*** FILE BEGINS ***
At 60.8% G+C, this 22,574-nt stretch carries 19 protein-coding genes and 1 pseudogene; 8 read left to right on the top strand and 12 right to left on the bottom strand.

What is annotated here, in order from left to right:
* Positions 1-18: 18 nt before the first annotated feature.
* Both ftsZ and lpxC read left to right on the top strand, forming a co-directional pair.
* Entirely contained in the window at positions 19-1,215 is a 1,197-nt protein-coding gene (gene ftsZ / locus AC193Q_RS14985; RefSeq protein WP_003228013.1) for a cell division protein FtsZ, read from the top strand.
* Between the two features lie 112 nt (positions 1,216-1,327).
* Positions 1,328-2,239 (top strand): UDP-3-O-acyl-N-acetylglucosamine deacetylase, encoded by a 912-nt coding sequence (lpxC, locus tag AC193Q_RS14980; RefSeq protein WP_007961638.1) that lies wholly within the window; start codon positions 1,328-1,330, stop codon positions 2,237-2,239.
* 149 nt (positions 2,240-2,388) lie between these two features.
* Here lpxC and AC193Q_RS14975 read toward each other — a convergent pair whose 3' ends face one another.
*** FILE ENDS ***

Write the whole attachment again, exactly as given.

At 60.8% G+C, this 22,574-nt stretch carries 19 protein-coding genes and 1 pseudogene; 8 read left to right on the top strand and 12 right to left on the bottom strand.

What is annotated here, in order from left to right:
* Positions 1-18: 18 nt before the first annotated feature.
* Both ftsZ and lpxC read left to right on the top strand, forming a co-directional pair.
* Entirely contained in the window at positions 19-1,215 is a 1,197-nt protein-coding gene (gene ftsZ / locus AC193Q_RS14985; RefSeq protein WP_003228013.1) for a cell division protein FtsZ, read from the top strand.
* Between the two features lie 112 nt (positions 1,216-1,327).
* Positions 1,328-2,239 (top strand): UDP-3-O-acyl-N-acetylglucosamine deacetylase, encoded by a 912-nt coding sequence (lpxC, locus tag AC193Q_RS14980; RefSeq protein WP_007961638.1) that lies wholly within the window; start codon positions 1,328-1,330, stop codon positions 2,237-2,239.
* 149 nt (positions 2,240-2,388) lie between these two features.
* Here lpxC and AC193Q_RS14975 read toward each other — a convergent pair whose 3' ends face one another.